If you are like a lot of us, you probably have been asked by a child or inquisitive adult, ‘Where did the green go?’ when looking at autumn leaf color. You could tell them, ‘The same place the white goes when snow melts,’ and hope they don’t push the subject. But it seems that the snow answer doesn’t suit some little brainiac and they push for more information. If you want to stall for time as you don’t know the answer, tell them, ‘As the snow melts and the water either enters the ground or runs off, the white enters the air and forms the clouds you see in the sky.’ This just might frustrate them enough to get you off the hook where they drop the subject and you won’t look as if you don’t know the answer.
Or, you could go for the short answer and tell them that the 3 main factors affecting leaf color change are: the increasing length of night means the leaves are getting less light; weather changes and the tree cuts off water and nutrients from getting to the leaves; and, the biochemical processes in the leaves change where the chlorophyll that gives them their natural green color decreases and stops but the other two pigments remain and take over.
If that isn’t enough for the bow-tie wearing little nerd, you could maybe baffle him/her with some of the following.
Remind them that chlorophyll is necessary along with sunlight in the photosynthesis process for the leaves to manufacture sugars for their foods. Carotenoids, which produce yellow, orange and brown colors are also present with the chlorophyll in the chloroplasts and don’t leach out of the leaves like the chlorophyll does. Anthocyanins, the third pigment found in leaves, are produced during the fall in response to the bright light and extra plant sugars. They produce the reds, oranges, blues and purple colors in the leaves. After the chlorophyll is destroyed, the carotenoids and anthocyanins are unmasked and show their colors.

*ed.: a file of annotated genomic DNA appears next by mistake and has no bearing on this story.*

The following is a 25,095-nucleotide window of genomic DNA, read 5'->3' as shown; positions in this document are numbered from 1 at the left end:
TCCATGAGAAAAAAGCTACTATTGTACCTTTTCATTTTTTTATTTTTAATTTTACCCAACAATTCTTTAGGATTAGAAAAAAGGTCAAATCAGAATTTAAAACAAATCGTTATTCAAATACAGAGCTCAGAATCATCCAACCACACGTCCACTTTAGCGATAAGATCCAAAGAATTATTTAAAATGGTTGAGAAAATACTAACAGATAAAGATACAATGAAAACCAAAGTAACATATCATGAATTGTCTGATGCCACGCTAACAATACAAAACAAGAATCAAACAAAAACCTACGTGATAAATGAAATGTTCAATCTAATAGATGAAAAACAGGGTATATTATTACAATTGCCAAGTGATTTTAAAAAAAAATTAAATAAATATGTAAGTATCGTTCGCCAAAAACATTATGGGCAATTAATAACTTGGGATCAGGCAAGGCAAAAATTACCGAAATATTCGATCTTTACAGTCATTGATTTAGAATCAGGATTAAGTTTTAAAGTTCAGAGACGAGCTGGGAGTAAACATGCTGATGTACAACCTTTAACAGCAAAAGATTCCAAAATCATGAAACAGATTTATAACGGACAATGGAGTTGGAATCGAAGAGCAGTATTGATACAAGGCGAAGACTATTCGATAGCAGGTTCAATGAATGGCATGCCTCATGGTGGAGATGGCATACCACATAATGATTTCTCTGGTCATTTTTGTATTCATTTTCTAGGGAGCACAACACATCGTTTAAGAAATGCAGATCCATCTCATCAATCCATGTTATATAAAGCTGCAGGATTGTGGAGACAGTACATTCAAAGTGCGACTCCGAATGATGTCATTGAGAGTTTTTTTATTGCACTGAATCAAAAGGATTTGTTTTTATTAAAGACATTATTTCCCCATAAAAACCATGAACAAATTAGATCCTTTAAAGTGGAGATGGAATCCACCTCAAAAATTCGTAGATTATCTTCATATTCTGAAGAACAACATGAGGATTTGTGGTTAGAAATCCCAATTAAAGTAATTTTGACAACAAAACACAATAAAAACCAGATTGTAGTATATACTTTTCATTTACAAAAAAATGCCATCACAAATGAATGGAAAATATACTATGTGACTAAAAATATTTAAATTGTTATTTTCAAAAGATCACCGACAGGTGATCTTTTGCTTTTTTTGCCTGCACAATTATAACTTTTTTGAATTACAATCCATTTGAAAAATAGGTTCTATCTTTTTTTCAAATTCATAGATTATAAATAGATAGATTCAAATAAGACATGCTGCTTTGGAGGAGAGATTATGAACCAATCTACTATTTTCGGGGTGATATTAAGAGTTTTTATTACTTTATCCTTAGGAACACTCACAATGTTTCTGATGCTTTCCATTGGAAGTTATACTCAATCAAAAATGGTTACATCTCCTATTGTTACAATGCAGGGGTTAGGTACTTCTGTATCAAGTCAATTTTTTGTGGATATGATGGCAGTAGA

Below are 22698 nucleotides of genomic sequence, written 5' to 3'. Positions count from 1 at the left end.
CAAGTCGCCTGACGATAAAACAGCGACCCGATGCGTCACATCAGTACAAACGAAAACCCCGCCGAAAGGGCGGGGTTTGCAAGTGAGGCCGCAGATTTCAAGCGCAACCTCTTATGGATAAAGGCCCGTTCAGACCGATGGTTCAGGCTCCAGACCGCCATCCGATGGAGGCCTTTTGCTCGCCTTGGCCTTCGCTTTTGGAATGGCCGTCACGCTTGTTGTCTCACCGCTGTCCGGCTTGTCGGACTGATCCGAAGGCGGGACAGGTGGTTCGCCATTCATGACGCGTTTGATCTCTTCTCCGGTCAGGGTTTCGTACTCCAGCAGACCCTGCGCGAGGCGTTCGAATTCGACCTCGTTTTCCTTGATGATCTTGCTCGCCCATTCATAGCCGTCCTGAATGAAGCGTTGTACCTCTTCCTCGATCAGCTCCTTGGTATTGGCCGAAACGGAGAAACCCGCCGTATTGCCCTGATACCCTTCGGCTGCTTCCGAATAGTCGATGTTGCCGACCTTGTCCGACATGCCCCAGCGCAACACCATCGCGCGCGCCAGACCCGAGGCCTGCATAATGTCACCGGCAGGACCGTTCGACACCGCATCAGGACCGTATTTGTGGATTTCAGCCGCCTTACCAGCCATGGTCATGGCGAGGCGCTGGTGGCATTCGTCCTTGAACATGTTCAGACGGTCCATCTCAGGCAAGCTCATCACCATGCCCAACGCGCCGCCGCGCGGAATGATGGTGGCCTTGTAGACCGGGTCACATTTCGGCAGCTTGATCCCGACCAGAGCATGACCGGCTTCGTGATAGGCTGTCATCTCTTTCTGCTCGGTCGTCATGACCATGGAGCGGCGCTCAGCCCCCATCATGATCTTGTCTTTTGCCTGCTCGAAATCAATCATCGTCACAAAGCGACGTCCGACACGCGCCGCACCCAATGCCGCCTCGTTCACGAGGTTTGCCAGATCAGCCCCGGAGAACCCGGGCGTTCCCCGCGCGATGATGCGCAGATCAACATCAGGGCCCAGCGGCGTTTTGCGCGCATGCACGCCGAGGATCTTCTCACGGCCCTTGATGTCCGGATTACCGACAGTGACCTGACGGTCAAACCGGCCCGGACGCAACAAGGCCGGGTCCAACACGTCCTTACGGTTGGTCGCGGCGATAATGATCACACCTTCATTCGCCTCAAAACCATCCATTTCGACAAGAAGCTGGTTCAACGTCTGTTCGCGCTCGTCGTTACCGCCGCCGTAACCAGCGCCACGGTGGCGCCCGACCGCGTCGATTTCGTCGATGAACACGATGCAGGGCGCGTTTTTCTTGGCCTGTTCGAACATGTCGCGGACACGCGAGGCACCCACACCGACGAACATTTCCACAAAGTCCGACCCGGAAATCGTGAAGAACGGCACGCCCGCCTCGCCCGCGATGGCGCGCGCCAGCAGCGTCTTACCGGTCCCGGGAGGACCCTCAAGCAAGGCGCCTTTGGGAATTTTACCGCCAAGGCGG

If that doesn’t do the trick, continue with the following. Temperature and moisture are the two big environmental factors that influence the brilliance of the colors during and after the loss of the chlorophyll. For the best color, warm, sunny days and cool, crisp nights are needed. A late spring, or a severe summer drought can delay the onset of color in the fall. If we have a warm spell in the fall, we can expect a lower intensity in the colors as well. For the best fall colors, a warm, wet spring, good summer weather, and a warm, sunny fall with cool nights is needed.
Still not enough information for the little bugger? Different species of trees produce different colors. Oaks turn red, brown or russet; hickories turn golden bronze; aspen along with yellow popular turn a golden-yellow; dogwood, popular here in the south, turn purplish red; beech trees turn light tan; maples vary by species; red maple turns a brilliant scarlet; sugar maple an orange-red; black maple a glowing yellow while striped maple becomes almost colorless. Other trees, such as the elms, show very little color other than a drab brown.
Hopefully, you’ve baffled the little darling. If he/she needs more information tell them to contact the county agent or extension director in their area. A landscaping specialist or nursery owner would be another good source to pawn them onto. Just hope that they don’t ask you what causes the leaves to fall after they’ve changed color. If they do, RUN, don’t walk.
Keep your fork